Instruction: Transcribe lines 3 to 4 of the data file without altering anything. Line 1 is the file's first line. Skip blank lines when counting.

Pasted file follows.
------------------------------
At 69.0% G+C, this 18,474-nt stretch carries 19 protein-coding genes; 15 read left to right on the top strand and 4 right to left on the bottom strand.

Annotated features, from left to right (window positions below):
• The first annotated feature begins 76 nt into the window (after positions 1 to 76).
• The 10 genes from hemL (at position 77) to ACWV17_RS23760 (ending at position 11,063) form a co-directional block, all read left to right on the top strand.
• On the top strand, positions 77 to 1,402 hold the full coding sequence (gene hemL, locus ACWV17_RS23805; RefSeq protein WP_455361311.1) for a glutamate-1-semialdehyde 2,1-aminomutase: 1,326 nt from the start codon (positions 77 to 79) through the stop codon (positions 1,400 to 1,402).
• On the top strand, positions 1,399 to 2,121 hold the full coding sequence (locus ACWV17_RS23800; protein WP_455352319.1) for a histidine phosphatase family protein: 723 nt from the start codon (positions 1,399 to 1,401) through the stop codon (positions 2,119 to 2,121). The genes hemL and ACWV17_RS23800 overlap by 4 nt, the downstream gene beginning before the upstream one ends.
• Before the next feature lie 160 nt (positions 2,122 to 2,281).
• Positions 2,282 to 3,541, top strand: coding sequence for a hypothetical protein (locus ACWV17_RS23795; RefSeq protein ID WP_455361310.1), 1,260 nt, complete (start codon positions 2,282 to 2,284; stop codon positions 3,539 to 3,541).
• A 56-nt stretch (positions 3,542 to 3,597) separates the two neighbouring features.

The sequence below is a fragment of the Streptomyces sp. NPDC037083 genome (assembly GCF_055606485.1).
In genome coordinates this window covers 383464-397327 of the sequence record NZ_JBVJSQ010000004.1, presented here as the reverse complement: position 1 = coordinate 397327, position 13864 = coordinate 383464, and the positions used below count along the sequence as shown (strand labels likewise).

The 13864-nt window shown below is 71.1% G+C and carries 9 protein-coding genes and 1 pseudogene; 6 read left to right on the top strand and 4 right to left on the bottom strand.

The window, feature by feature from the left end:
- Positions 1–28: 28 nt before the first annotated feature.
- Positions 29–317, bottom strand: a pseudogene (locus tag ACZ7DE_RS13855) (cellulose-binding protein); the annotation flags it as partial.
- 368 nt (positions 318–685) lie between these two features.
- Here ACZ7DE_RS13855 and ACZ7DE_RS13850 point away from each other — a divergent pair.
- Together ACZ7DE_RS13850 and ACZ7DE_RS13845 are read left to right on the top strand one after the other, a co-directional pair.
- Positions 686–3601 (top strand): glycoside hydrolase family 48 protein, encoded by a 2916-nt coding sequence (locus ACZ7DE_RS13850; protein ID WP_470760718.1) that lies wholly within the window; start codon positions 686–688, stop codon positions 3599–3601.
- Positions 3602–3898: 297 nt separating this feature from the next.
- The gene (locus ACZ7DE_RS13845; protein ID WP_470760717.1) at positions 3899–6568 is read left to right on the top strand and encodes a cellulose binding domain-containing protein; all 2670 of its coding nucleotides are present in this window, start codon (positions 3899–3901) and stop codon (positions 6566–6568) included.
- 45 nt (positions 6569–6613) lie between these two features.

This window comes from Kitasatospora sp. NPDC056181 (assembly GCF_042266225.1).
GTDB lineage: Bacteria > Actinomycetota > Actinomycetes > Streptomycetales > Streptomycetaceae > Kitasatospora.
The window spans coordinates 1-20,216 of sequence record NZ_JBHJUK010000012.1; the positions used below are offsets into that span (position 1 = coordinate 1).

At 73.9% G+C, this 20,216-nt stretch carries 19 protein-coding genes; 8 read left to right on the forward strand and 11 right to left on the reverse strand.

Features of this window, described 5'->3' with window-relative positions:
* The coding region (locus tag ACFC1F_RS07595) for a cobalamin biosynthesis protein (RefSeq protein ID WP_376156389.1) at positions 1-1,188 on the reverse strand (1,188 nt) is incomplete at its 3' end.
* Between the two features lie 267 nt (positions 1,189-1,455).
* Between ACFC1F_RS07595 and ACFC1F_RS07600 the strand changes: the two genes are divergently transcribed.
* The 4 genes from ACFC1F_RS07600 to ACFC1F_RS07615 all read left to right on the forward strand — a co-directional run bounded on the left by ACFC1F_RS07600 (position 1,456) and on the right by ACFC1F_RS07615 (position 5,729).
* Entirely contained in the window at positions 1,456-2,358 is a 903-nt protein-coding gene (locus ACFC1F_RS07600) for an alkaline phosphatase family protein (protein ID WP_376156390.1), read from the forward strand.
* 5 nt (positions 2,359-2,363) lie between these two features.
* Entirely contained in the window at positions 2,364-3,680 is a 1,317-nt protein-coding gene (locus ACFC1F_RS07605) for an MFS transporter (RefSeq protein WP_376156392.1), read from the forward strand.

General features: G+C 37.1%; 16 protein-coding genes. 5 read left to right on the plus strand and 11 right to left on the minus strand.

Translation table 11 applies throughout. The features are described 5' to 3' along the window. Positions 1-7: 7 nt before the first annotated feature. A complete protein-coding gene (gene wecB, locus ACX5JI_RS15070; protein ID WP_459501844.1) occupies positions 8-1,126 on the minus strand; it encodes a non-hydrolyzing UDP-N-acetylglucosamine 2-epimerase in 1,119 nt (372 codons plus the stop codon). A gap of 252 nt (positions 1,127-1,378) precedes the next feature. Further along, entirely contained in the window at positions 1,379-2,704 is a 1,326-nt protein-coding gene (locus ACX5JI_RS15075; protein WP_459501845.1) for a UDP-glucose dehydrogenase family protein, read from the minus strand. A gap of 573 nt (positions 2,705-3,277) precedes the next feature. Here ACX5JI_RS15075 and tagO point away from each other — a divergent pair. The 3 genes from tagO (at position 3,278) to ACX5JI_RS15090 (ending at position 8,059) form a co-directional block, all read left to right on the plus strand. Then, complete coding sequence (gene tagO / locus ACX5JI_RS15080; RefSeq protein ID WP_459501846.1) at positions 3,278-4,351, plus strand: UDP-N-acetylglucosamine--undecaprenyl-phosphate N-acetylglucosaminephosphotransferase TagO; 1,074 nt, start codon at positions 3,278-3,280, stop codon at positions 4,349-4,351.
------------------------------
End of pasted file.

• The first annotated feature begins 76 nt into the window (after positions 1 to 76).
• The 10 genes from hemL (at position 77) to ACWV17_RS23760 (ending at position 11,063) form a co-directional block, all read left to right on the top strand.